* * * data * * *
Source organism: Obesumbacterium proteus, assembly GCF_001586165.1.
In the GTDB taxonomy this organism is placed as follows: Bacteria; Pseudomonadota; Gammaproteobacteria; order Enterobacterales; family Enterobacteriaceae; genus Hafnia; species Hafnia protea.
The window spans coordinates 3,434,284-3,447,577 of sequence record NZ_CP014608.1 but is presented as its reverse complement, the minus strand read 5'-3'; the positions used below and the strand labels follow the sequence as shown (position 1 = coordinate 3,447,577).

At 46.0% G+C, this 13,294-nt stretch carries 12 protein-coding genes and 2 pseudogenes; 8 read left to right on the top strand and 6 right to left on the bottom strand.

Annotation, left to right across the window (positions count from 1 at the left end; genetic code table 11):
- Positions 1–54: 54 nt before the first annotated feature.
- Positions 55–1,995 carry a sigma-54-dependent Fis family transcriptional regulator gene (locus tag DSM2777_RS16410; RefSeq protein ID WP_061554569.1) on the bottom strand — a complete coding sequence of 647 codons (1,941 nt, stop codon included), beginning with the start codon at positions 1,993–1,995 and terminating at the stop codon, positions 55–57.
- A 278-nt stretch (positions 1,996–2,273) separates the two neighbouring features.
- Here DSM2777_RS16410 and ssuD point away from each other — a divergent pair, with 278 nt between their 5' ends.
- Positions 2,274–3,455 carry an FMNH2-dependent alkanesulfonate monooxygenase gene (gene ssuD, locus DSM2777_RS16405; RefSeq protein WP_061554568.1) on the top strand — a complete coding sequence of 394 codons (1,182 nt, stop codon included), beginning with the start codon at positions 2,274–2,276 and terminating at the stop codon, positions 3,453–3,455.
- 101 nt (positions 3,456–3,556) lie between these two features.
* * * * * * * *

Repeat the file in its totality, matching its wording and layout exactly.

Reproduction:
Source organism: Obesumbacterium proteus, assembly GCF_001586165.1.
In the GTDB taxonomy this organism is placed as follows: Bacteria; Pseudomonadota; Gammaproteobacteria; order Enterobacterales; family Enterobacteriaceae; genus Hafnia; species Hafnia protea.
The window spans coordinates 3,434,284-3,447,577 of sequence record NZ_CP014608.1 but is presented as its reverse complement, the minus strand read 5'-3'; the positions used below and the strand labels follow the sequence as shown (position 1 = coordinate 3,447,577).

At 46.0% G+C, this 13,294-nt stretch carries 12 protein-coding genes and 2 pseudogenes; 8 read left to right on the top strand and 6 right to left on the bottom strand.

Annotation, left to right across the window (positions count from 1 at the left end; genetic code table 11):
- Positions 1–54: 54 nt before the first annotated feature.
- Positions 55–1,995 carry a sigma-54-dependent Fis family transcriptional regulator gene (locus tag DSM2777_RS16410; RefSeq protein ID WP_061554569.1) on the bottom strand — a complete coding sequence of 647 codons (1,941 nt, stop codon included), beginning with the start codon at positions 1,993–1,995 and terminating at the stop codon, positions 55–57.
- A 278-nt stretch (positions 1,996–2,273) separates the two neighbouring features.
- Here DSM2777_RS16410 and ssuD point away from each other — a divergent pair, with 278 nt between their 5' ends.
- Positions 2,274–3,455 carry an FMNH2-dependent alkanesulfonate monooxygenase gene (gene ssuD, locus DSM2777_RS16405; RefSeq protein WP_061554568.1) on the top strand — a complete coding sequence of 394 codons (1,182 nt, stop codon included), beginning with the start codon at positions 2,274–2,276 and terminating at the stop codon, positions 3,453–3,455.
- 101 nt (positions 3,456–3,556) lie between these two features.